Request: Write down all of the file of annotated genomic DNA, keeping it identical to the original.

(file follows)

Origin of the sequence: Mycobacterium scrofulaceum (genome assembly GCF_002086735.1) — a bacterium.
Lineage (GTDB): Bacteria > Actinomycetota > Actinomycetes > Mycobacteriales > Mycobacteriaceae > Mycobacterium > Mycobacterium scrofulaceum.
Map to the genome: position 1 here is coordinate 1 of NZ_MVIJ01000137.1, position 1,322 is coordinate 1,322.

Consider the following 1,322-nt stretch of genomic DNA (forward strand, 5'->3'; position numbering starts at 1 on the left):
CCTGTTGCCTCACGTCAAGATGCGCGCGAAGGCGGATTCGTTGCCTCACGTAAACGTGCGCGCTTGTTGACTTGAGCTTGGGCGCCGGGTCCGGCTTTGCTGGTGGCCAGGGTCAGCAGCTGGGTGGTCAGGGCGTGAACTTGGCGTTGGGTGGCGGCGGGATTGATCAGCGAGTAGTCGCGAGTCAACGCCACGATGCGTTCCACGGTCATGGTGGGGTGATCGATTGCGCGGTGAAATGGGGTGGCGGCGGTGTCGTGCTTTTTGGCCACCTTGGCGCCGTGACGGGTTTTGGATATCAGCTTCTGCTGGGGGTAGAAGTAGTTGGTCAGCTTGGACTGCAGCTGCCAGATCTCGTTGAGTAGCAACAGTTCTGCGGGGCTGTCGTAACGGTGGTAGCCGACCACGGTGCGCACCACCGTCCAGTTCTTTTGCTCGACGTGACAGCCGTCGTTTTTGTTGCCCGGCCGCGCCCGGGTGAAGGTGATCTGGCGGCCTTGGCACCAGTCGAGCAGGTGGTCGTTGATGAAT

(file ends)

Origin of the sequence: Mycobacterium scrofulaceum (genome assembly GCF_002086735.1) — a bacterium.
Lineage (GTDB): Bacteria > Actinomycetota > Actinomycetes > Mycobacteriales > Mycobacteriaceae > Mycobacterium > Mycobacterium scrofulaceum.
Map to the genome: position 1 here is coordinate 1 of NZ_MVIJ01000137.1, position 1,322 is coordinate 1,322.

Consider the following 1,322-nt stretch of genomic DNA (forward strand, 5'->3'; position numbering starts at 1 on the left):
CCTGTTGCCTCACGTCAAGATGCGCGCGAAGGCGGATTCGTTGCCTCACGTAAACGTGCGCGCTTGTTGACTTGAGCTTGGGCGCCGGGTCCGGCTTTGCTGGTGGCCAGGGTCAGCAGCTGGGTGGTCAGGGCGTGAACTTGGCGTTGGGTGGCGGCGGGATTGATCAGCGAGTAGTCGCGAGTCAACGCCACGATGCGTTCCACGGTCATGGTGGGGTGATCGATTGCGCGGTGAAATGGGGTGGCGGCGGTGTCGTGCTTTTTGGCCACCTTGGCGCCGTGACGGGTTTTGGATATCAGCTTCTGCTGGGGGTAGAAGTAGTTGGTCAGCTTGGACTGCAGCTGCCAGATCTCGTTGAGTAGCAACAGTTCTGCGGGGCTGTCGTAACGGTGGTAGCCGACCACGGTGCGCACCACCGTCCAGTTCTTTTGCTCGACGTGACAGCCGTCGTTTTTGTTGCCCGGCCGCGCCCGGGTGAAGGTGATCTGGCGGCCTTGGCACCAGTCGAGCAGGTGGTCGTTGATGAAT